Meet the Mentors
A mentor should be well versed in organizational processes, have clinical expertise and—if not an experienced teacher—should have well-honed people skills.
“Our mentors come from a profile of different folks, including the founding group of Cogent, a large practice in Los Angeles comprised of experienced hospitalists,” explains Dr. Holman. “Another group of mentors is our entire slate of medical directors, who have individual expertise in different areas. When mentors go on site visits, there’s no direct reporting, but they bring their expertise and facilitate networking.”
Cogent continues to widen its pool of available mentors, and is working to include physicians with special expertise. “We’re trying to build a diverse team [of mentors],” says Dr. Holman. “We look for clinical expertise in physicians who may not necessarily hold leadership roles. We try to predetermine which available mentor we think will be the best fit for a program, including personality, culture, and expertise.”
You Can Introduce Mentoring
You many not have the resources or number of physicians that Cogent has, but you can still start your own mentoring program. “Any program can look at a variety of resources to build a stable of mentors, or at least have a couple of mentors they can draw on,” insists Dr. Holman. “Look at other members of the medical staff that are experienced and role models for desirable qualities. Mentors can be within the healthcare field, but they don’t have to be physicians. One of my personal mentors for years was a director of human resources. You can even look outside healthcare.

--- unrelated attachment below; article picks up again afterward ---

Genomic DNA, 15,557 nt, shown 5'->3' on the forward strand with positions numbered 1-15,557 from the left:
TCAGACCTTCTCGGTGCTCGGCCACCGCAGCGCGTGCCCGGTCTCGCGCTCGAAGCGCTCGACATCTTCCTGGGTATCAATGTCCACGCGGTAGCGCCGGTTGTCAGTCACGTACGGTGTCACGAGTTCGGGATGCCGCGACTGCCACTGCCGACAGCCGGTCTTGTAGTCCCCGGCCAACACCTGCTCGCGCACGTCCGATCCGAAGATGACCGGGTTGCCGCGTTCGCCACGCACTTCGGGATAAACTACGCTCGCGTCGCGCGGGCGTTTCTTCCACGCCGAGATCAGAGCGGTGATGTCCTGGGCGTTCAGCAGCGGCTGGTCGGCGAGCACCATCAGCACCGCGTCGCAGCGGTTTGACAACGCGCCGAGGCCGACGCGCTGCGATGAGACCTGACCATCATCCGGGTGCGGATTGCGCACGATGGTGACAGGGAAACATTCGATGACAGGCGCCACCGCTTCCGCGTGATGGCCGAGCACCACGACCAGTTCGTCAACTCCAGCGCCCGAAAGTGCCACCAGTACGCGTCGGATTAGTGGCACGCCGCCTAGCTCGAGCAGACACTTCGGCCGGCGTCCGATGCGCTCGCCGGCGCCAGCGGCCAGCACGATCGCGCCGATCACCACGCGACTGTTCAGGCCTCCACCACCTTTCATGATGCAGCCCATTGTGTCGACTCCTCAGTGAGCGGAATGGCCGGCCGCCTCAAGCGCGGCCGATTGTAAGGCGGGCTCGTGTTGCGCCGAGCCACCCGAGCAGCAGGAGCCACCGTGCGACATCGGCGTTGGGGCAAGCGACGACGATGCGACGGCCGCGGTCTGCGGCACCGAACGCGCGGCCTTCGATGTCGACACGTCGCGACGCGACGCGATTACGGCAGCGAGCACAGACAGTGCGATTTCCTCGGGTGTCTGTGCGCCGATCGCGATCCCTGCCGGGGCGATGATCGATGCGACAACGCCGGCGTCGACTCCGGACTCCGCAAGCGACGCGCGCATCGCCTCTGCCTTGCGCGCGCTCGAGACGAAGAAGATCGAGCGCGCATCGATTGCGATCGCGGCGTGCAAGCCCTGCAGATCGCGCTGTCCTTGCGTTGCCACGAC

“SHM is constantly looking at how to facilitate mentorship through venues like the Mentorship Breakfast at the Annual Meeting, and I still keep in touch with people I’ve met there,” he continues. “The SHM Annual Meeting is a terrific venue in general if you’re looking to connect members of your group (or yourself) with others from around the country.”
Implementing and maintaining a mentoring program may add to your workload, but it will pay off immediately. Just remember not to plan it out too carefully. “Mentoring is a constant work in progress,” concludes Dr. Holman. “We never want to see it as a static or inflexible entity. It’s a dynamic process driven by physician needs.” TH
Jane Jerrard writes “Career Development” each month for The Hospitalist